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Ask the Mental Health Expert Archives 2001-2004

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Minnesota Multiphasic Personality Inventory-2 Test

Q. I was given the Minnesota Multiphasic Personality Inventory-2 test. Is there a website where I can find out what my test scores mean? I'd like to know both the validity t-scores and the clinical t-scores and the explanation in layman's terms.

A. The Minnesota Multiphasic Personality Inventory-2 (MMPI-2) is probably the most widely used test instrument to detect and describe personality problems and other mental health issues. But it is important to understand the limitations of the MMPI. It does not make a diagnosis--it merely describes the patient in terms of a number of scales, such as "depression", "hypochondriasis", "social introversion", etc. It is also an instrument that requires an experienced and skilled clinician to interpret.

For example, the pattern of peaks and valleys may be more important than elevations on a given scale. Furthermore, the MMPI should never be used in isolation for purposes of reaching a diagnosis or planning treatment. When those are the goals, the MMPI should always--and I mean ALWAYS!--be merely a part of a comprehensive mental health evaluation, which includes the patient's complete personal and psychological history; family history; medical history; and mental status examination.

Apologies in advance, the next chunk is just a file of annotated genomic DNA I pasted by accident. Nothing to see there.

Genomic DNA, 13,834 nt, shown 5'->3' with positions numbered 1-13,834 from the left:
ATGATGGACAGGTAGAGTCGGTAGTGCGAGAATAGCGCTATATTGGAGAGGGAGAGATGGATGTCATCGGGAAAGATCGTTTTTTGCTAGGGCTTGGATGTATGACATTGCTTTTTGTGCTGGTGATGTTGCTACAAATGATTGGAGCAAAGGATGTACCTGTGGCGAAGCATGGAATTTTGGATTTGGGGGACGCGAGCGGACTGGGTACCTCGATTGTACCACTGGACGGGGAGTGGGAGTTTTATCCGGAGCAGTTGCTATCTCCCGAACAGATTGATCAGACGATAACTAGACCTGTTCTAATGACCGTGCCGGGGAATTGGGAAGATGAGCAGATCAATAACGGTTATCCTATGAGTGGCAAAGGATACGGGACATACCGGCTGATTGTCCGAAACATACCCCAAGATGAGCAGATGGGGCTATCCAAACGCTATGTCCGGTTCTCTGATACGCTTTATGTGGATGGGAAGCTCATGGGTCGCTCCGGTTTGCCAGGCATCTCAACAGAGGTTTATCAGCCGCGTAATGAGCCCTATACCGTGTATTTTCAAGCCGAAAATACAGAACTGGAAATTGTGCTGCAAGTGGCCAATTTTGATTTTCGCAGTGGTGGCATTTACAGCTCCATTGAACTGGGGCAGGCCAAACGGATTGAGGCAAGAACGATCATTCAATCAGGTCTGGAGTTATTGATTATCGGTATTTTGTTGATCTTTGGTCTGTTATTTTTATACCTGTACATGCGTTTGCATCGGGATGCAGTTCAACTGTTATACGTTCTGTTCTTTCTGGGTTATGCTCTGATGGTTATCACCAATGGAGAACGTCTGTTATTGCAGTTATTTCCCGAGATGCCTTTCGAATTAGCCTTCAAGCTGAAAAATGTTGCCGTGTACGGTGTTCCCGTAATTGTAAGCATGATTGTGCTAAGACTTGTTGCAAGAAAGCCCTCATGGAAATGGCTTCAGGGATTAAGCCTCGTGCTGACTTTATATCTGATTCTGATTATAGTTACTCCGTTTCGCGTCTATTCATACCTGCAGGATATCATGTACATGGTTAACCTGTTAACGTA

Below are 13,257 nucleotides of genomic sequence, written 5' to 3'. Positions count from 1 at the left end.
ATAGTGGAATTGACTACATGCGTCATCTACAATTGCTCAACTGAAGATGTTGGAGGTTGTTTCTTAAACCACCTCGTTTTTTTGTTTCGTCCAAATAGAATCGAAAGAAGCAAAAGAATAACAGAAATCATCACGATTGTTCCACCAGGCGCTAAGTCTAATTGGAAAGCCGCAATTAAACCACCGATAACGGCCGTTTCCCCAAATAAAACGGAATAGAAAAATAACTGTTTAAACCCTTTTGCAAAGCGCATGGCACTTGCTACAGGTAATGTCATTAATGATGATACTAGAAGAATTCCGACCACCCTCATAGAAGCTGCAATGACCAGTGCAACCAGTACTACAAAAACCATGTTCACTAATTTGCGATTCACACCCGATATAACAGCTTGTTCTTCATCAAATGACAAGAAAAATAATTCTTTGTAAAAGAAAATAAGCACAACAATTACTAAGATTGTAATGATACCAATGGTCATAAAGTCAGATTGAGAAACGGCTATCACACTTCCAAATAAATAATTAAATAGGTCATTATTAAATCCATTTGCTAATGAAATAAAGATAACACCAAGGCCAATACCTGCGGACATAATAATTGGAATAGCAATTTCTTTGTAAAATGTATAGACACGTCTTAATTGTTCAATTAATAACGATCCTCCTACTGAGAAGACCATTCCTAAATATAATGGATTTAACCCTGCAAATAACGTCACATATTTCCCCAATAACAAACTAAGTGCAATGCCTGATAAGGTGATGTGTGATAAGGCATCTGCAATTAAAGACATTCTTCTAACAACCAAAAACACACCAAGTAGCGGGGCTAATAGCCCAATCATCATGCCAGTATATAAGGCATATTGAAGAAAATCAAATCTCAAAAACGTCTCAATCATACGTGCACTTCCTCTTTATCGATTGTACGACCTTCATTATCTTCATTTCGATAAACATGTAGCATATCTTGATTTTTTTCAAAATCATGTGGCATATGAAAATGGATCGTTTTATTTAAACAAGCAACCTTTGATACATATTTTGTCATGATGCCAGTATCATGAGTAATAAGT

For all these reasons, I would discourage you from trying to figure out on your own what your raw scores on the MMPI mean, or what implications you should draw from them. I'm not sure why you were asked or required to take this exam, but presumably a mental health professional has been asked to interpret it. That person should really be the one to speak with you about the meaning of the results--or should furnish the interpretation to your own mental health professional, who could then help you put the results in a larger context and perspective.

All that said, if you really want to investigate the MMPI on your own, you can find a good deal of explanatory information at the website http://assessments.ncspearson.com. Most textbooks of psychiatry also have fairly clear descriptions of the test.

March 2002

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